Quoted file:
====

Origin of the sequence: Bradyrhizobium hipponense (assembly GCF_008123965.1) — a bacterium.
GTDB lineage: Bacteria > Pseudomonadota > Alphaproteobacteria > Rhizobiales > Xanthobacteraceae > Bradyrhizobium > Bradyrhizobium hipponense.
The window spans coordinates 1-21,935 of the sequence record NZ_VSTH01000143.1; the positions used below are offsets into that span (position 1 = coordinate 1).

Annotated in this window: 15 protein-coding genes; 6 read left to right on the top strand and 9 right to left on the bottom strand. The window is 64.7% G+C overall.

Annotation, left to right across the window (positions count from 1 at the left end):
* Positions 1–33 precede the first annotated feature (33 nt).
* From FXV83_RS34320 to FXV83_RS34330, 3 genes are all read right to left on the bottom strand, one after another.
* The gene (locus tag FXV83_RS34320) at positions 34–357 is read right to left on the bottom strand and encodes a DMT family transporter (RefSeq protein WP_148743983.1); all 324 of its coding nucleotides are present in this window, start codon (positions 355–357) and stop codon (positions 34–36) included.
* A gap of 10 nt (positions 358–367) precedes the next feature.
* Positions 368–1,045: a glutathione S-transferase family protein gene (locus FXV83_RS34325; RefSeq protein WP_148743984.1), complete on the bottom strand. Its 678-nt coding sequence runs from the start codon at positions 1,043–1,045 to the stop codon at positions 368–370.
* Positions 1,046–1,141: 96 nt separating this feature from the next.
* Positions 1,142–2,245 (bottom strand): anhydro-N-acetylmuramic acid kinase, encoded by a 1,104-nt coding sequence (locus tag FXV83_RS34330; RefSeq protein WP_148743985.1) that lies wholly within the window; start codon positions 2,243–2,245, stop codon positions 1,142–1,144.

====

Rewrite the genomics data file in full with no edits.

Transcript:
Origin of the sequence: Bradyrhizobium hipponense (assembly GCF_008123965.1) — a bacterium.
GTDB lineage: Bacteria > Pseudomonadota > Alphaproteobacteria > Rhizobiales > Xanthobacteraceae > Bradyrhizobium > Bradyrhizobium hipponense.
The window spans coordinates 1-21,935 of the sequence record NZ_VSTH01000143.1; the positions used below are offsets into that span (position 1 = coordinate 1).

Annotated in this window: 15 protein-coding genes; 6 read left to right on the top strand and 9 right to left on the bottom strand. The window is 64.7% G+C overall.

Annotation, left to right across the window (positions count from 1 at the left end):
* Positions 1–33 precede the first annotated feature (33 nt).
* From FXV83_RS34320 to FXV83_RS34330, 3 genes are all read right to left on the bottom strand, one after another.
* The gene (locus tag FXV83_RS34320) at positions 34–357 is read right to left on the bottom strand and encodes a DMT family transporter (RefSeq protein WP_148743983.1); all 324 of its coding nucleotides are present in this window, start codon (positions 355–357) and stop codon (positions 34–36) included.
* A gap of 10 nt (positions 358–367) precedes the next feature.
* Positions 368–1,045: a glutathione S-transferase family protein gene (locus FXV83_RS34325; RefSeq protein WP_148743984.1), complete on the bottom strand. Its 678-nt coding sequence runs from the start codon at positions 1,043–1,045 to the stop codon at positions 368–370.
* Positions 1,046–1,141: 96 nt separating this feature from the next.
* Positions 1,142–2,245 (bottom strand): anhydro-N-acetylmuramic acid kinase, encoded by a 1,104-nt coding sequence (locus tag FXV83_RS34330; RefSeq protein WP_148743985.1) that lies wholly within the window; start codon positions 2,243–2,245, stop codon positions 1,142–1,144.